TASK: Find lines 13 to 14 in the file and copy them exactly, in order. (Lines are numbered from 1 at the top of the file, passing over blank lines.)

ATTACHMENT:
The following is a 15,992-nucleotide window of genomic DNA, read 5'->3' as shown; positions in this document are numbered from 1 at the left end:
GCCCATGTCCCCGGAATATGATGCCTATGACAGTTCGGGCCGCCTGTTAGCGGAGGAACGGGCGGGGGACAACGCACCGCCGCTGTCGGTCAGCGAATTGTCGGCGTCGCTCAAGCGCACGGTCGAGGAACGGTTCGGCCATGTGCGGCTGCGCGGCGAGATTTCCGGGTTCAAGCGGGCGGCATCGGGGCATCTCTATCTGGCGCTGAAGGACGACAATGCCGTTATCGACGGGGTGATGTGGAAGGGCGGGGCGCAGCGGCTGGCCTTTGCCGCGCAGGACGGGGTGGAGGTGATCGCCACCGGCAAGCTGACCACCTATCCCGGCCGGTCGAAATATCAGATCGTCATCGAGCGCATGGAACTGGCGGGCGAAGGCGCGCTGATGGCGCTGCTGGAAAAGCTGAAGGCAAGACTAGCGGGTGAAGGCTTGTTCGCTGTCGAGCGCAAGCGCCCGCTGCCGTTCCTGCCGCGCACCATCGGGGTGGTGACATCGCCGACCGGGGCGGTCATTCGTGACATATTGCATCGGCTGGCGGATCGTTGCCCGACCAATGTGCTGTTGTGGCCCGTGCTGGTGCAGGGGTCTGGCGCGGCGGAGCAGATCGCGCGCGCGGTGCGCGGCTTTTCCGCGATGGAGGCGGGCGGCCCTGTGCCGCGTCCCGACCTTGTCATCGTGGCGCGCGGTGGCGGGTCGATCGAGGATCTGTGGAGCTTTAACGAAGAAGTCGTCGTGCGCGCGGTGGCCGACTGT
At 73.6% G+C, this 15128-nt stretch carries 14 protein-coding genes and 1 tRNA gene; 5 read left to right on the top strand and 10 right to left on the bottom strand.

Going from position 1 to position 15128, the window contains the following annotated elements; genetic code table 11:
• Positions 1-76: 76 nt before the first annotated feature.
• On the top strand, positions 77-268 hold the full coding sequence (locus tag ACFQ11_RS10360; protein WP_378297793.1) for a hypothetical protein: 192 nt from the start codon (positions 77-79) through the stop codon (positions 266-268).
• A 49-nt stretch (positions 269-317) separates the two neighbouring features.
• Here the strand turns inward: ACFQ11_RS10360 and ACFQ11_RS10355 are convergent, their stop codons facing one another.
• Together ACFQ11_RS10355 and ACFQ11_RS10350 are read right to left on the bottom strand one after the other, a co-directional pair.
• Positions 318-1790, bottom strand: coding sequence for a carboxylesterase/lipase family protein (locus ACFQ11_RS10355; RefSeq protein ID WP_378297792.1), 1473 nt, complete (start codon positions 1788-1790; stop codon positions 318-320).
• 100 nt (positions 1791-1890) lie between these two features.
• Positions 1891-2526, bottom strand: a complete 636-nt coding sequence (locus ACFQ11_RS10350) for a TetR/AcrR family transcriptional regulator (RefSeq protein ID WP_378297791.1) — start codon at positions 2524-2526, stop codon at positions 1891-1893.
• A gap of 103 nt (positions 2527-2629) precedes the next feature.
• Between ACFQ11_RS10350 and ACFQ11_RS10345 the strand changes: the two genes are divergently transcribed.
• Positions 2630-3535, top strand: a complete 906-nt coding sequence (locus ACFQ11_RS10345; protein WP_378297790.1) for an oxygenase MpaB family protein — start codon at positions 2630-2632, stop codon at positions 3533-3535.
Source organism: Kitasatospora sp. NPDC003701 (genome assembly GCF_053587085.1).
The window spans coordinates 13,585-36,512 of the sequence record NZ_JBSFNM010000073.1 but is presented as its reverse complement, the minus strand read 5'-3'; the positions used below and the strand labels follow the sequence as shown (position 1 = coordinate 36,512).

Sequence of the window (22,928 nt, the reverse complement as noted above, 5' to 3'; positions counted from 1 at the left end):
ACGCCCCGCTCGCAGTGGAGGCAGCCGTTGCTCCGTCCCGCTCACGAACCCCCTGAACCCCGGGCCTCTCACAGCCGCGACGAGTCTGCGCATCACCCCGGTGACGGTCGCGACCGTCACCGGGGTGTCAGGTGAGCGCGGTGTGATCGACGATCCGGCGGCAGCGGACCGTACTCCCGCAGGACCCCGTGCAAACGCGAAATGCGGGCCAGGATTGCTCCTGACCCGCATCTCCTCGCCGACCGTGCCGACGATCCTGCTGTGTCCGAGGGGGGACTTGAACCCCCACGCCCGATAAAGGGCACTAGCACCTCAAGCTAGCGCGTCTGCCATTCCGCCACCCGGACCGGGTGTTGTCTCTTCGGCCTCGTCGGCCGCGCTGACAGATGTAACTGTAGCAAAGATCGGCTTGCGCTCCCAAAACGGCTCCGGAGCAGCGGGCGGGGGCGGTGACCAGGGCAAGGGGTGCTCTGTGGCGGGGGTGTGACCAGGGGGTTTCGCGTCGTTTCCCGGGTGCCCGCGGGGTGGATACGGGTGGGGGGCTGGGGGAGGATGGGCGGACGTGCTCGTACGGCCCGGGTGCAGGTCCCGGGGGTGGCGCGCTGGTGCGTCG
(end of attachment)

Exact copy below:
• A gap of 103 nt (positions 2527-2629) precedes the next feature.
• Between ACFQ11_RS10350 and ACFQ11_RS10345 the strand changes: the two genes are divergently transcribed.